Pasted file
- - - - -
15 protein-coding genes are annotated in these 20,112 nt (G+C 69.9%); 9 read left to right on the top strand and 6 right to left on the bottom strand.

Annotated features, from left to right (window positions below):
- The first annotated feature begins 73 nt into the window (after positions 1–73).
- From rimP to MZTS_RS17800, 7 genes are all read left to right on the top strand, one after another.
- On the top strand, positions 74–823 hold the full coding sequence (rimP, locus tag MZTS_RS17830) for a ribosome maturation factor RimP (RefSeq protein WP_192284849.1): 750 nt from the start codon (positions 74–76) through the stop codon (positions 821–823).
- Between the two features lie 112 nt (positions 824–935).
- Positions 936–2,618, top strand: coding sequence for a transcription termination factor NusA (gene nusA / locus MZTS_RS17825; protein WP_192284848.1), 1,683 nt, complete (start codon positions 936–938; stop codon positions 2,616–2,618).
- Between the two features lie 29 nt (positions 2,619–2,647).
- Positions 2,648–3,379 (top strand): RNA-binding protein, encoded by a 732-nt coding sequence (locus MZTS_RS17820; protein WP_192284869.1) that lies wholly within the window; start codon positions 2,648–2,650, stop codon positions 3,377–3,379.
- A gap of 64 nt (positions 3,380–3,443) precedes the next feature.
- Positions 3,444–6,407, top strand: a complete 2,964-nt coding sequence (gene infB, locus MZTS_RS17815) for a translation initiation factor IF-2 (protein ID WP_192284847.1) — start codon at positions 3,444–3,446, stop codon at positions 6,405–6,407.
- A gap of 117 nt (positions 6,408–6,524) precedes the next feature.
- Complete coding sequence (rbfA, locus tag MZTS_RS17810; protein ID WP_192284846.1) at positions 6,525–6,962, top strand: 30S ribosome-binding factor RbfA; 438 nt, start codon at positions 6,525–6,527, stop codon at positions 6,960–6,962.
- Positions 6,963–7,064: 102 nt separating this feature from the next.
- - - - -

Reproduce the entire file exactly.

15 protein-coding genes are annotated in these 20,112 nt (G+C 69.9%); 9 read left to right on the top strand and 6 right to left on the bottom strand.

Annotated features, from left to right (window positions below):
- The first annotated feature begins 73 nt into the window (after positions 1–73).
- From rimP to MZTS_RS17800, 7 genes are all read left to right on the top strand, one after another.
- On the top strand, positions 74–823 hold the full coding sequence (rimP, locus tag MZTS_RS17830) for a ribosome maturation factor RimP (RefSeq protein WP_192284849.1): 750 nt from the start codon (positions 74–76) through the stop codon (positions 821–823).
- Between the two features lie 112 nt (positions 824–935).
- Positions 936–2,618, top strand: coding sequence for a transcription termination factor NusA (gene nusA / locus MZTS_RS17825; protein WP_192284848.1), 1,683 nt, complete (start codon positions 936–938; stop codon positions 2,616–2,618).
- Between the two features lie 29 nt (positions 2,619–2,647).
- Positions 2,648–3,379 (top strand): RNA-binding protein, encoded by a 732-nt coding sequence (locus MZTS_RS17820; protein WP_192284869.1) that lies wholly within the window; start codon positions 2,648–2,650, stop codon positions 3,377–3,379.
- A gap of 64 nt (positions 3,380–3,443) precedes the next feature.
- Positions 3,444–6,407, top strand: a complete 2,964-nt coding sequence (gene infB, locus MZTS_RS17815) for a translation initiation factor IF-2 (protein ID WP_192284847.1) — start codon at positions 3,444–3,446, stop codon at positions 6,405–6,407.
- A gap of 117 nt (positions 6,408–6,524) precedes the next feature.
- Complete coding sequence (rbfA, locus tag MZTS_RS17810; protein ID WP_192284846.1) at positions 6,525–6,962, top strand: 30S ribosome-binding factor RbfA; 438 nt, start codon at positions 6,525–6,527, stop codon at positions 6,960–6,962.
- Positions 6,963–7,064: 102 nt separating this feature from the next.